Mission History in Nigeria
WELS has been working with Nigerian Lutherans for over 80 years. Our work there as part of the Synodical Conference started in 1936, but our involvement has not been a straight-line history.
The Synodical Conference of North American surveyed this field in 1935 at the request of Ibesikpo church leaders. Lutheran work began in this Nigerian field in 1936, when Dr. Henry Nau (Lutheran Church—Missouri Synod) and his wife arrived for preparatory work. Dr. William Schweppe and his wife Leola (WELS) arrived to lead the mission in 1937. Through their efforts, working with established Ibesikpo churches, the Lutheran Church of Nigeria took shape. The church grew quickly and by 1962 numbered more than 33,000 baptized souls, approximately 200 congregations and preaching stations, 18 Nigerian pastors, 18 missionaries, and many other workers.
The breakup of the Synodical Conference in the early 1960s brought change to this prospering mission. After WELS leaders explained our reasons for withdrawing from the Synodical Conference, the Lutheran Church of Nigeria decided to remain affiliated with The Lutheran Church—Missouri Synod. Today the Lutheran Church Nigeria, partnered with The Lutheran Church—Missouri Synod, continues to thrive with 80,000 members and 72 Nigerian pastors.
A group of fifteen congregations, one pastor, two students nearly ready to be ordained, and many lay members from the Anang clan broke away from the Lutheran Church of Nigeria in 1969 for reasons of doctrine and practice. They formed their own church body, calling it Christ the King Lutheran Church of Nigeria. This was a difficult and sometimes dangerous break. After many contacts and doctrinal discussions with WELS representatives through the 1970s, WELS declared fellowship with Christ the King in 1981. This allowed an even closer collaboration.
Christ the King Lutheran Church of Nigeria opened Christ the King Lutheran Seminary in the 1990s. WELS Counselor Pastor John Kurth prompted WELS to call two pastors as temporary resident seminary instructors to improve the effort. They taught seminary classes in a newly-built mission house and seminary building in the village of Uruk Uso, Abak local government area. That first class graduated in 1994.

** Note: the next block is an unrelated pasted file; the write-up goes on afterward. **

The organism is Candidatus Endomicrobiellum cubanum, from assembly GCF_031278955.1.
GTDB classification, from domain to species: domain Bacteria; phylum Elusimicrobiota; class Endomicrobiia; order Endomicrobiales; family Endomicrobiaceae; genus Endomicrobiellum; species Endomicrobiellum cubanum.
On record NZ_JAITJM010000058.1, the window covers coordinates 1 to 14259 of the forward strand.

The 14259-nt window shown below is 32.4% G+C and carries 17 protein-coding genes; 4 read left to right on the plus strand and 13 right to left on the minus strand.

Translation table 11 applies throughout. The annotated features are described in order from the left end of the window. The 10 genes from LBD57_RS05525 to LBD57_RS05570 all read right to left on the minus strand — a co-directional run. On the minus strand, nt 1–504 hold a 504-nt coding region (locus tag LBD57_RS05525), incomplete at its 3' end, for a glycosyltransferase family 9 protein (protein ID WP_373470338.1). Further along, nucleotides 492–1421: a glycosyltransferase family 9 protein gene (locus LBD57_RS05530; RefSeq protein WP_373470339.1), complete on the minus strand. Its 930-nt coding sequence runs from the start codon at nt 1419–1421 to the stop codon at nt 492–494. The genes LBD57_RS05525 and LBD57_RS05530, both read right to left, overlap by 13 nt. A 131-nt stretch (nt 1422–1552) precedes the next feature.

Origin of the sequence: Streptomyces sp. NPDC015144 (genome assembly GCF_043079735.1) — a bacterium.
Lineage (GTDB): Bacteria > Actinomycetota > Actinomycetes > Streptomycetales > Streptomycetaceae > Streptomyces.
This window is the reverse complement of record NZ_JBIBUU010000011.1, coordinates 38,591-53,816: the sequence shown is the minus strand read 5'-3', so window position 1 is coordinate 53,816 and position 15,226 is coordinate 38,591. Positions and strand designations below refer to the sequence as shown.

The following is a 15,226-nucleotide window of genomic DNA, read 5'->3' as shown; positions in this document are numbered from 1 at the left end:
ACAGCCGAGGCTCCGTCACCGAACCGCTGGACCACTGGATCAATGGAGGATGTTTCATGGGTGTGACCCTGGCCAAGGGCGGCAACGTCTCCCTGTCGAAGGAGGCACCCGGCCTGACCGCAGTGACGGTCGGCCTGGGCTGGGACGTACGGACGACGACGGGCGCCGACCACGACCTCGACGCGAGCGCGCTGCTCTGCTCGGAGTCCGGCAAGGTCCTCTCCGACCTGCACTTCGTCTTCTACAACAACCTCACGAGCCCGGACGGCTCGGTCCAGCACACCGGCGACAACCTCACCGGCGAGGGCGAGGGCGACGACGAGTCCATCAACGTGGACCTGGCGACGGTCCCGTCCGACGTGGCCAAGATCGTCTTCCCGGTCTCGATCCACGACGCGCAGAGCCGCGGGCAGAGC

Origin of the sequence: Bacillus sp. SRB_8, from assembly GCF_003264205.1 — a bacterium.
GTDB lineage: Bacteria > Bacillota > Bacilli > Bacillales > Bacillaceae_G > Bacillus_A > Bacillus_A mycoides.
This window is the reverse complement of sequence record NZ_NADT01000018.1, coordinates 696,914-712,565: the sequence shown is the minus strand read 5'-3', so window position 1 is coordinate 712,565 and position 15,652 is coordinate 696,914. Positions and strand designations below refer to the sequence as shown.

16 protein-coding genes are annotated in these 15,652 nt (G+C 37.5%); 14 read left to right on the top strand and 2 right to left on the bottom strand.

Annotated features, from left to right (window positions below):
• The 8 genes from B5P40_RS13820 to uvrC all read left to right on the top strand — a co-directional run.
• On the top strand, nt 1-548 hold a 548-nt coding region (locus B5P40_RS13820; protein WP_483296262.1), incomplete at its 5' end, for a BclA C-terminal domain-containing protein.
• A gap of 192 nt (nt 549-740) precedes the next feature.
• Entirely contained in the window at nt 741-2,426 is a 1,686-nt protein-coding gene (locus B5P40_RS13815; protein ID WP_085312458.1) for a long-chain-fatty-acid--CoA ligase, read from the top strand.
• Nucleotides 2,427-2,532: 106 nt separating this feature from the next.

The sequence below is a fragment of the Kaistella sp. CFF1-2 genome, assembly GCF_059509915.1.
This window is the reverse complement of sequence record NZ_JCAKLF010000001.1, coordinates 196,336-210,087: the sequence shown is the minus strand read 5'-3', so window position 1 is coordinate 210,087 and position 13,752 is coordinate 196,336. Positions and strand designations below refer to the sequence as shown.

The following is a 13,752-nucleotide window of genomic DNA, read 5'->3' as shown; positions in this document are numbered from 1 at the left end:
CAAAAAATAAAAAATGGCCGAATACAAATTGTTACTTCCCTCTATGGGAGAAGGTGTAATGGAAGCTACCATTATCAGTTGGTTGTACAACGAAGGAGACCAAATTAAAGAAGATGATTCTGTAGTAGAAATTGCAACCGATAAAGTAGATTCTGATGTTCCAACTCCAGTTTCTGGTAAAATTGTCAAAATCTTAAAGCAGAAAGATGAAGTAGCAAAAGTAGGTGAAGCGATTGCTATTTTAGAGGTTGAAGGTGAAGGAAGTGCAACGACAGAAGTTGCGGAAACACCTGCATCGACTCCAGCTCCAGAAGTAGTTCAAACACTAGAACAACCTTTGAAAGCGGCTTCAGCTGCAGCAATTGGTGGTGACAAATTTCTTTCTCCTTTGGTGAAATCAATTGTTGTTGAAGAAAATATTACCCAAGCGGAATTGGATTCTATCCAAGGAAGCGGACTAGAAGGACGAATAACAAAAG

In 1991 another group of churches withdrew from the Lutheran Church of Nigeria over doctrine and practice. They registered as All Saints Lutheran Church of Nigeria. This group is in the Ogoja area, at the north end of Cross River State. All Saints “went solo” for eight years, thinking their 21 congregations were alone in the world. Then in 1998 its first president, Rev. Benedict Amu, discovered a congregation in Calabar. What a surprise it was for him to discover a church body in Nigeria that shared the same view of Scripture and doctrine! It was a joyful meeting of “lost” brothers. Not actually lost, of course, but unknown to one another and separated by nearly 250 miles.
Pastors of All Saints, Christ the King and WELS shared and discussed essays on key doctrines. Christ the King Lutheran Church of Nigeria and All Saints Lutheran Church of Nigeria declared their fellowship in January of 2000. WELS officially declared fellowship with All Saints in August 2001.
Partnering with Christ the King and WELS allowed All Saints to train new pastors for the first time. Their students traveled far from home to join the Christ the King students starting in 2001. Classes for this new intake of seminary students were taught in a way differing from long-established seminaries. Teaching the three-year seminary program was split between Nigerian pastors and short-visit WELS volunteer pastors. By this shared method, Christ the King Lutheran Seminary graduated eight in 2004, ten in 2008, and eleven in 2015.
WELS called a missionary to serve Nigeria for the first time since the 1950s in 2014. Pastor Douglas Weiser accepted the call to be the non-resident (visiting) missionary to Nigeria, starting July 2014. This field was not new to him. He had been visiting Nigeria since 1997 and was serving as WELS Liaison to the field from 2002 to 2014. When Pastor Weiser retired in June of 2017, missionary Jeff Heitsch was called to serve Nigeria half time from Cameroon. Due to political unrest in Cameroon, Pastor Heitsch was able to make only two visits to Nigeria before returning to the U.S., where he currently serves our WELS congregation in Port Orange, FL. Most recently, Missionary Dan Kroll (Cameroon) is assisting with our Nigerian field to revise the Seminary curriculum and facilities as well as begin to consider teachers for the Seminary, set to reopen in July of 2019.
Our faith family in Nigeria is looking ahead to a milestone event in 2019. Christ the King will celebrate the Golden Jubilee (50th Anniversary) of the founding of their synod in 1969.